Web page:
Archive for December, 2010

Rock On!

Wednesday, December 15th, 2010

So, there was a guy on the radio this morning that had a challenge: In 30 seconds name your top-10 musical acts of all time.


This intrigued me. Here is my list in no particular order…seriously, I was scribbling on the back of a newspaper crossword puzzle. (The notes after each name were done later.)

The Beatles —  OK, I guess this is in a particular order, in a way, because this was a no-brainer whether I said it first or 10th. And then I did the usual Eric-thing, and started thinking technical. Do they mean individual people? I decided that was impossible. Anyway…my real introduction to The Beatles was when I was nine at fine arts camp in New York and a NYC street performer gave me this great lesson in how complex “I Wanna Hold Your Hand” is when you listen to the chord changes and stuff. I mean, he practically explained it like it was a work of art (which it was), but I had kind of just thought of it until then as a nothing song. (How intense was it that I was nine and at a camp in the Catskills that this was such serious discussion? I mean, really?)

Neil Diamond —  This is going to be a theme you’ll began to see in the the next several entries. I like lyrics. I like story tellers. I’m a sucker for them. And if I can sing along to them at the top of my lungs during a concert and her everyone else doing the same thing…bingo! You have won a place in my top-10. But go on YouTube and listen to just random Neil Diamond stuff. It’s pretty awesome.

The Beach Boys — OK, this should be Brian Wilson. If you just think of their stuff as “Surfin’ USA” and “California Girls”-type songs, you are missing an entire collection that rivaled The Beatles. Not so much story telling, but the pure brilliance of the music and harmonies. If Brian Wilson had been able to market and produce “Smile,” we’d have a completely different narrative about them.

Pearl Jam —  Here’s where I date myself and my roots. I actually went to a concert once and two hours later shot pool with Eddie Vedder in Belltown. Oh, the glory days of Seattle music. (Which weren’t really the total of the glory days because Ray Charles and that type of sound that Quincy Jones made famous producing, ummm, everybody, famous…originated here. That’s what always cracked me up…some of the biggest sounds in rock, country, jazz and soul have come from within 60 miles of Seattle. We have incredible music.)

Harry Chapin — He’s just a storytelling orgy with his lyrics.  And he’s so interesting. His good biographies are long and graphic, but he was this incredibly flawed heroic-like figure, who was also a brilliant musician and arranger/performer.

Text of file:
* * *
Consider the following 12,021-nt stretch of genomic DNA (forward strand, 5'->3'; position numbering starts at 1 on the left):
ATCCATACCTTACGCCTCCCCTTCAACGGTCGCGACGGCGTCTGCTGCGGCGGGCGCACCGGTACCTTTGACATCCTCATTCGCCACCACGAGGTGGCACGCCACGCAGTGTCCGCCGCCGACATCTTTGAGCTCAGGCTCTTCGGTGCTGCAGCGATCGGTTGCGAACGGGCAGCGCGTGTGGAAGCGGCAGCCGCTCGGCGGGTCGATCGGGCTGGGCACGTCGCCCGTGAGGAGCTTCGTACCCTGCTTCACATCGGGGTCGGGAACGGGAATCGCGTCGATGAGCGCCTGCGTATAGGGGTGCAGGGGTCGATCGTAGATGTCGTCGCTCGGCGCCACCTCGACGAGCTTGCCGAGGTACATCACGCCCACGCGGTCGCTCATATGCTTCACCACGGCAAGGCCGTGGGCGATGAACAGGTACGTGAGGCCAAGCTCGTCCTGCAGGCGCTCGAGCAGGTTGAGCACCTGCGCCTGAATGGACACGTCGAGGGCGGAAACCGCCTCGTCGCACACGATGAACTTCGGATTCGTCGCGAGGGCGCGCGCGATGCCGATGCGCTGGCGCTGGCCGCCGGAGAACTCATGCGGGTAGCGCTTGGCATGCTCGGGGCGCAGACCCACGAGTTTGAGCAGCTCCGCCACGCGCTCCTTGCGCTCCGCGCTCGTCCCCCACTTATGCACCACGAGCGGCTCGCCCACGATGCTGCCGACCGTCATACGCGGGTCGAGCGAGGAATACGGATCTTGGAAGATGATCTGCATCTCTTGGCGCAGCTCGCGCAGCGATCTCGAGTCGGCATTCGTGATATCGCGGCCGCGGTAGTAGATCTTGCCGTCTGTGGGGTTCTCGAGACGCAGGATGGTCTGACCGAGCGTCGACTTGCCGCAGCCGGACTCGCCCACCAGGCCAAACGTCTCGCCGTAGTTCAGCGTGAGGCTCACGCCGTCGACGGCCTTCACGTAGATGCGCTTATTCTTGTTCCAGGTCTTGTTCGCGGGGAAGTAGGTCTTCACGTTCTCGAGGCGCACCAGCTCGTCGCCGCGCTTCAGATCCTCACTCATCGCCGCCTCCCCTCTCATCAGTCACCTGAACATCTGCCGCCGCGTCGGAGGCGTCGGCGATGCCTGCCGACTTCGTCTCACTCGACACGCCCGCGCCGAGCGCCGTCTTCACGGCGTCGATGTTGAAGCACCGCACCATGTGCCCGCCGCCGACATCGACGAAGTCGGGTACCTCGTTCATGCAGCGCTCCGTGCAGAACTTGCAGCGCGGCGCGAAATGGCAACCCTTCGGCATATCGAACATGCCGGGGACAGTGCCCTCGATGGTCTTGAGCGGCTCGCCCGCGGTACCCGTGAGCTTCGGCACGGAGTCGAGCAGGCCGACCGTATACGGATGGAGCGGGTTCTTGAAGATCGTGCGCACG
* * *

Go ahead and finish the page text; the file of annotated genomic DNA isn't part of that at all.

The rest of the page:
Frank Sinatra —  Where do I begin? Sheesh. This one is almost a chapter of a book based on my trip with Pilar to see him in Providence once. Front row tickets. No, really, it could be a 5,000-word essay just on that one show. I’ll write it soon.

Bruce Springsteen —  I married a Jersey Girl. I actually didn’t know much of his stuff before I first heard “Born in the USA” — of course, why would a 14-year-old in Spanaway have heard the early stuff. But his lyrics, again just jump out to me. Especially the car songs and all the car references.

U2 — This kind of surprised me that it’s on my list. Again, it was lyrics. But I’ll tell you what kind of put it over the edge, was the digital live stuff my friend Barb gave me, and the fact I have been listening to a bunch of their stuff on my iTouch getting ready for the concert this year.

Paul Simon — Simply brilliant. I now sound like a broken record, but lyrics are number one. However, I also included him on my quick list because he has made me laugh as much on bad Saturday Night Lives as anyone ever. And he shagged Princess Lea. I can just take any album he’s ever made and lump it into any playlist. And I like him in concert.

Prince —  Greatest concert near catastrophe ever is just a footnote in the heads of dumb ol’ guys like me. The night Prince almost burned the Tacoma Dome down. I think it’s might have even been the very first concert there. Long story short, the Tacoma Dome was, at the time, the largest self-supported wood structure in the world. Then what do you do? Really cool pyrotechnics! Something got lodged in the roof and, literally, caught on fire a little bit. Awesome! Well…only for a brief moment before it just all fizzled out. (I tell you, if that concert had been in the USSR and that had happened then…we’d still be talking about the disaster.) But while Prince’s lyrics are a solid “B”…he’s on my list for just how much I enjoy his guitar playing. I have some underground stuff that just blows me away when he riffs for 10 or 15 minutes. When I’ve seen him in concert, I’m going to admit, hearing it live has irritated me before. Everyone starts talking. It’s not Prince’s fault…it’s just like hearing a 20-minute version of “Let’s Go Crazy” ending for 20 minutes. It’s so freaking brilliant, people start forgetting how brilliant it is. I always wondered if Eric Clapton had that problem. Sure, now we think of him as a brilliant guitarist, but that wasn’t really the case the first 20 years, say for George Harrison catching his ear…while Clapton caught the eye…I digress. The point is, this guy just absolutely is one of the greatest guitar players who has ever lived. So he makes my list.

 There it is. When I had 30 seconds to name 10 acts, that’s what my head produced. I’d actually tweak it a little, now that I’ve thought about it. But I am sticking to the rules. My 10.